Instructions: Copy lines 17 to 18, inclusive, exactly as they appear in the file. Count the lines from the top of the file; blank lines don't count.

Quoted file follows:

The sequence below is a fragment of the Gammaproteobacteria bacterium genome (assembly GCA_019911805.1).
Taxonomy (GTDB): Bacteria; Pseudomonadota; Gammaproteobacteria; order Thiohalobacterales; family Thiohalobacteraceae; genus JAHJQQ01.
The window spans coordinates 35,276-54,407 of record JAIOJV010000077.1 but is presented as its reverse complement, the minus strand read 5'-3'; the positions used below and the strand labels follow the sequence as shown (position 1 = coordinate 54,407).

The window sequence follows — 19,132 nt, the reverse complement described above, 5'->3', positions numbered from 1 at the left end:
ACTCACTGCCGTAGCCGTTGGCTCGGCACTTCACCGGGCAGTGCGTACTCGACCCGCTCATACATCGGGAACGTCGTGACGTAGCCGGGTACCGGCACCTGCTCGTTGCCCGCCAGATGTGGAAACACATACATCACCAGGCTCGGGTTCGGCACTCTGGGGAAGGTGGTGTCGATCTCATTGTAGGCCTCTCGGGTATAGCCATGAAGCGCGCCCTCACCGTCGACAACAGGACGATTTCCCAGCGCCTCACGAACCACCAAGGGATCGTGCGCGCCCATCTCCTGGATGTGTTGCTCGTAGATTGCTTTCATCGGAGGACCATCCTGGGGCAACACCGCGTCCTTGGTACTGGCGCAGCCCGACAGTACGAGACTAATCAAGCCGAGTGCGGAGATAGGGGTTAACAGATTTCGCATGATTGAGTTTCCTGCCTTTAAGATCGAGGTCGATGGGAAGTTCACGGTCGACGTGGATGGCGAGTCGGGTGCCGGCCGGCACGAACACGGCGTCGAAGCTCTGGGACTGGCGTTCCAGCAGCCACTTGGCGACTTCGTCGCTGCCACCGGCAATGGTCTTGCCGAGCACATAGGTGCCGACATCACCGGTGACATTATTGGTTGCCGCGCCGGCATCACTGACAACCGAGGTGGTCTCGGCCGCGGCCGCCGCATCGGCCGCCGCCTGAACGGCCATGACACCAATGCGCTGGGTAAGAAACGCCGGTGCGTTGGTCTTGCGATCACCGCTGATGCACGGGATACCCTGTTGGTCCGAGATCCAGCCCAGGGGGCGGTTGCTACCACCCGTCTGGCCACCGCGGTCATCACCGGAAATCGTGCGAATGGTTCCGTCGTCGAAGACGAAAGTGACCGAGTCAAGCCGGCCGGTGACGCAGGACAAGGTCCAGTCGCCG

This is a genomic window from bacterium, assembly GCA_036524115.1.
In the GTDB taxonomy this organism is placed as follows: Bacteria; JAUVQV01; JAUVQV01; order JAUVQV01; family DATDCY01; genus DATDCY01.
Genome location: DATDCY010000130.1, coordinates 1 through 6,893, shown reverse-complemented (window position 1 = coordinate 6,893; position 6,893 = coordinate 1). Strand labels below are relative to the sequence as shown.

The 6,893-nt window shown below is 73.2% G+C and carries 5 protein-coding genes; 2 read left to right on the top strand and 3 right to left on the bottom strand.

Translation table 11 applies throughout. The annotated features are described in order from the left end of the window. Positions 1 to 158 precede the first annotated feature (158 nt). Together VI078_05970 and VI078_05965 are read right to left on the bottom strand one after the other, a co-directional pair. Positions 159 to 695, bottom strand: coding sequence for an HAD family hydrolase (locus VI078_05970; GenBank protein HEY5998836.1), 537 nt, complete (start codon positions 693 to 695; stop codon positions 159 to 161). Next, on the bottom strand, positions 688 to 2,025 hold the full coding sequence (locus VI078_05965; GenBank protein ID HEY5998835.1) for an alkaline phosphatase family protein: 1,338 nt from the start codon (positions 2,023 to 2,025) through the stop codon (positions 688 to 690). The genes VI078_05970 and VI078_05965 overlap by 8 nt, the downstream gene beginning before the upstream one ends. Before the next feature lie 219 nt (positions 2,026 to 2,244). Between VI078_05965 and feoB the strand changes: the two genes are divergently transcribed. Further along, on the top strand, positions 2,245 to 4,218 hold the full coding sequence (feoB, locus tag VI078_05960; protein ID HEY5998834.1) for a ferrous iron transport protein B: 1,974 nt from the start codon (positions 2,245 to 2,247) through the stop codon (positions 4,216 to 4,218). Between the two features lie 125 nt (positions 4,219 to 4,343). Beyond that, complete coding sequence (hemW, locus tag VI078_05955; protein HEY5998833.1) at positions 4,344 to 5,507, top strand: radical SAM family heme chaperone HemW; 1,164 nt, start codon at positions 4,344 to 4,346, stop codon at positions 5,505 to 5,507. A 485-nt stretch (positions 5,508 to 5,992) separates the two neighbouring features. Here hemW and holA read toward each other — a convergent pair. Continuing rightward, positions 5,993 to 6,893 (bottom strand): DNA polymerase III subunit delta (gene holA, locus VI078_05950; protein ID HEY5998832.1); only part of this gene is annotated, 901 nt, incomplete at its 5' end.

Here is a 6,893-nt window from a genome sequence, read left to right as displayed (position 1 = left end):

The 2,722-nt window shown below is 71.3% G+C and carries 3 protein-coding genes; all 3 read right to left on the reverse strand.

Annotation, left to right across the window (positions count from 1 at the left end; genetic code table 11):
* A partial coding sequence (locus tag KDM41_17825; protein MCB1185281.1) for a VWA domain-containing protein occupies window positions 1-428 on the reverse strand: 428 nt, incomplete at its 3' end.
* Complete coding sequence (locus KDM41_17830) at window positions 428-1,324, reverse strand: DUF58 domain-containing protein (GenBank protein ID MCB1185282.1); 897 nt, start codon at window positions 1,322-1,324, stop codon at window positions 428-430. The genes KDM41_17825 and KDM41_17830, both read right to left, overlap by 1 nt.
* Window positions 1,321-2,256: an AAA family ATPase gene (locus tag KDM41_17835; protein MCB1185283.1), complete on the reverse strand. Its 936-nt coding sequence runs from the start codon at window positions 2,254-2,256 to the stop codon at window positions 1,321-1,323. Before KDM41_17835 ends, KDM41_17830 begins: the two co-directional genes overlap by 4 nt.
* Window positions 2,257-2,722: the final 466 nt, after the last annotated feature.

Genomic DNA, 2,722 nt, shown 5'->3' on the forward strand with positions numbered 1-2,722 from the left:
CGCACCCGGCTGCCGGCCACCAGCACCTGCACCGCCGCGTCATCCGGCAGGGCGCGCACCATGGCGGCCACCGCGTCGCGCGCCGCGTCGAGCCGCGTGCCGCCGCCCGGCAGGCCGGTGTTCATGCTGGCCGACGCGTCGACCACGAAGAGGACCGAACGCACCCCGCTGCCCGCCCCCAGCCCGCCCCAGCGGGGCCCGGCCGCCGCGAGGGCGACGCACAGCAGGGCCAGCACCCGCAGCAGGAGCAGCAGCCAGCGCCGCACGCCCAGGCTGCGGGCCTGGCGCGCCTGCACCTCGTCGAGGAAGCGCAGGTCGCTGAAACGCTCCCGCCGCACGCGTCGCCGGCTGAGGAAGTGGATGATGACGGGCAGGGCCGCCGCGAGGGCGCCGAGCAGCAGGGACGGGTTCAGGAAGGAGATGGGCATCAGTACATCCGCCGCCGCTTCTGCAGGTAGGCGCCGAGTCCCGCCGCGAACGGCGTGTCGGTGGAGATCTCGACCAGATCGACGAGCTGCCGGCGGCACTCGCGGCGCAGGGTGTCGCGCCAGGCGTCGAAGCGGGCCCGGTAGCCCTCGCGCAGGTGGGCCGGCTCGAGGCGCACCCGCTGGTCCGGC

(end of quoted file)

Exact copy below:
* Window positions 2,257-2,722: the final 466 nt, after the last annotated feature.

Genomic DNA, 2,722 nt, shown 5'->3' on the forward strand with positions numbered 1-2,722 from the left: